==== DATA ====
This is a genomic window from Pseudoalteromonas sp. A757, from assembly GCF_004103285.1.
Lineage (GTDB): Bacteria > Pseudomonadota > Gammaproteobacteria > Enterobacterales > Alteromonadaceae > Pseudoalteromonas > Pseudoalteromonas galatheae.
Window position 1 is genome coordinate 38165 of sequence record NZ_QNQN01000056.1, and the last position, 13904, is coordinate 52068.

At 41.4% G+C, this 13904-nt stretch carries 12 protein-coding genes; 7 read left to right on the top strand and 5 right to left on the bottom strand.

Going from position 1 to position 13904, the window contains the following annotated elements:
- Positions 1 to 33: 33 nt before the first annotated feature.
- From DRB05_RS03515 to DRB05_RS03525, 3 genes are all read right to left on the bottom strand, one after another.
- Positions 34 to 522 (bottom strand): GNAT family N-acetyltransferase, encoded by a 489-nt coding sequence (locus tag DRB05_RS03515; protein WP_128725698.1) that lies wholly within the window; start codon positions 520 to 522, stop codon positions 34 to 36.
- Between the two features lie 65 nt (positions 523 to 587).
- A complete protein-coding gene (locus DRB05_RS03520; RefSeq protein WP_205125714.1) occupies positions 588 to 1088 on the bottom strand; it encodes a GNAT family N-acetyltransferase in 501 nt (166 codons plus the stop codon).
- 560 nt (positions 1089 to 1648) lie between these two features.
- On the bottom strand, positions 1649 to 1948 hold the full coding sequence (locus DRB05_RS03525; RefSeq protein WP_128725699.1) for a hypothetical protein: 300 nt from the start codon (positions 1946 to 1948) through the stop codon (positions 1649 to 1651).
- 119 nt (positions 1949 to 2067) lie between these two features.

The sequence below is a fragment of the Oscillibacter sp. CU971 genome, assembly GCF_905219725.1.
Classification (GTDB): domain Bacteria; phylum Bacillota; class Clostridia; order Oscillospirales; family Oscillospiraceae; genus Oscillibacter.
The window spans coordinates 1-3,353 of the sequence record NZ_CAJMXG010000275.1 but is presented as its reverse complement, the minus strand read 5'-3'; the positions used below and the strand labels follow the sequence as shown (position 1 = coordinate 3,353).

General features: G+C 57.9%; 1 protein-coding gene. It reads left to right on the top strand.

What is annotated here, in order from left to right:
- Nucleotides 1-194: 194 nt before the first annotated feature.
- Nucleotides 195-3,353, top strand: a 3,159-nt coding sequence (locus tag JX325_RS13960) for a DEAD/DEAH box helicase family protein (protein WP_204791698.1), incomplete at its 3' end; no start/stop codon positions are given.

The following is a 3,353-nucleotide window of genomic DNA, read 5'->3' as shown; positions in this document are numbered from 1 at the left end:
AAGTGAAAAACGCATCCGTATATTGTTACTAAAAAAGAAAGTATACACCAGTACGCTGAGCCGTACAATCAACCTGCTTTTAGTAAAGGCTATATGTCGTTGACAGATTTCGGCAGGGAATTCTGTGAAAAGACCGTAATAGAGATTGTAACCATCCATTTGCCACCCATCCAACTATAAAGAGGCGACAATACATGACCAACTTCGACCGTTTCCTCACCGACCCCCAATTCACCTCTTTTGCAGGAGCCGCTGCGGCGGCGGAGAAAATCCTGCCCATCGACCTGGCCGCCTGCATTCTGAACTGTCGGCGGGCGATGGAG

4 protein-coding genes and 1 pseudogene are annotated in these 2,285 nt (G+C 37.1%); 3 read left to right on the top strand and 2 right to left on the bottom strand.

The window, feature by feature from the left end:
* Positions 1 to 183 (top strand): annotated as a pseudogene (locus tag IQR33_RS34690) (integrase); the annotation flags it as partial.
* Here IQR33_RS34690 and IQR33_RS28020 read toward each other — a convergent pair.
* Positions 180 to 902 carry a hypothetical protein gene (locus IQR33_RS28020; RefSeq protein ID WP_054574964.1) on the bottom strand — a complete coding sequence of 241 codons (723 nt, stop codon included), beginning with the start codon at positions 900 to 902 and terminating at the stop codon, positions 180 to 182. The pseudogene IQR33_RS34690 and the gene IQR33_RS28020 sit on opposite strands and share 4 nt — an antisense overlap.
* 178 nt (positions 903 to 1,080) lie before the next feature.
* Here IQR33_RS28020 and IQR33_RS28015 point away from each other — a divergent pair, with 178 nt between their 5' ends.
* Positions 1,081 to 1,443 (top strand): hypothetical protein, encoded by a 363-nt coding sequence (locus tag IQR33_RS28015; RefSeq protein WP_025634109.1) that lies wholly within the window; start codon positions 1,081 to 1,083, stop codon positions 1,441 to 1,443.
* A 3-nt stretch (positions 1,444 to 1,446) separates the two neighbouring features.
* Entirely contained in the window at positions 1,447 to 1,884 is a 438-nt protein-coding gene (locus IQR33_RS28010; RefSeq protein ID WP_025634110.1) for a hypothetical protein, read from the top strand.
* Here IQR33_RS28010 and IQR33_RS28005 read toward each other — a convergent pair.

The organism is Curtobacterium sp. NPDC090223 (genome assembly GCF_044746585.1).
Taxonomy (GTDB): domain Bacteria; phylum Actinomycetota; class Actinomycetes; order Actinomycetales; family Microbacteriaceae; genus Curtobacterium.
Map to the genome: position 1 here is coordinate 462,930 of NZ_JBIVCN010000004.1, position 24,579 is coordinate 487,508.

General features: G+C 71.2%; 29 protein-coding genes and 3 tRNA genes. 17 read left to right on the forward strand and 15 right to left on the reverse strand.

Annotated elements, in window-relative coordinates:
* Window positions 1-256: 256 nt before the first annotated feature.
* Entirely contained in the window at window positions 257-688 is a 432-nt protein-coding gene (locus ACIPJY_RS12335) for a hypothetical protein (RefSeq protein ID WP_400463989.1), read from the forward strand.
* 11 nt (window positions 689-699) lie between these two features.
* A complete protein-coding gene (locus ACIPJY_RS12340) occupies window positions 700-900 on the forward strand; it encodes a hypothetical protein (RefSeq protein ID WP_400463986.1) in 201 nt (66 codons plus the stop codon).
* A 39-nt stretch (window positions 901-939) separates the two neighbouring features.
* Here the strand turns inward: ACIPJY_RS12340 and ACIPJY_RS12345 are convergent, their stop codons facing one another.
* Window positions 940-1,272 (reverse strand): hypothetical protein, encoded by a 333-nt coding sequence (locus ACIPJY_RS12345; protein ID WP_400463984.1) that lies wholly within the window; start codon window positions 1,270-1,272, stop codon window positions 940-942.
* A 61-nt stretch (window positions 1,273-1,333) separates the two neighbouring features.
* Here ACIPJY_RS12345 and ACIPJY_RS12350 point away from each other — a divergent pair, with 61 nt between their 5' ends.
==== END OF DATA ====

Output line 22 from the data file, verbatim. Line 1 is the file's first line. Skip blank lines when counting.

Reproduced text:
AAGTGAAAAACGCATCCGTATATTGTTACTAAAAAAGAAAGTATACACCAGTACGCTGAGCCGTACAATCAACCTGCTTTTAGTAAAGGCTATATGTCGTTGACAGATTTCGGCAGGGAATTCTGTGAAAAGACCGTAATAGAGATTGTAACCATCCATTTGCCACCCATCCAACTATAAAGAGGCGACAATACATGACCAACTTCGACCGTTTCCTCACCGACCCCCAATTCACCTCTTTTGCAGGAGCCGCTGCGGCGGCGGAGAAAATCCTGCCCATCGACCTGGCCGCCTGCATTCTGAACTGTCGGCGGGCGATGGAG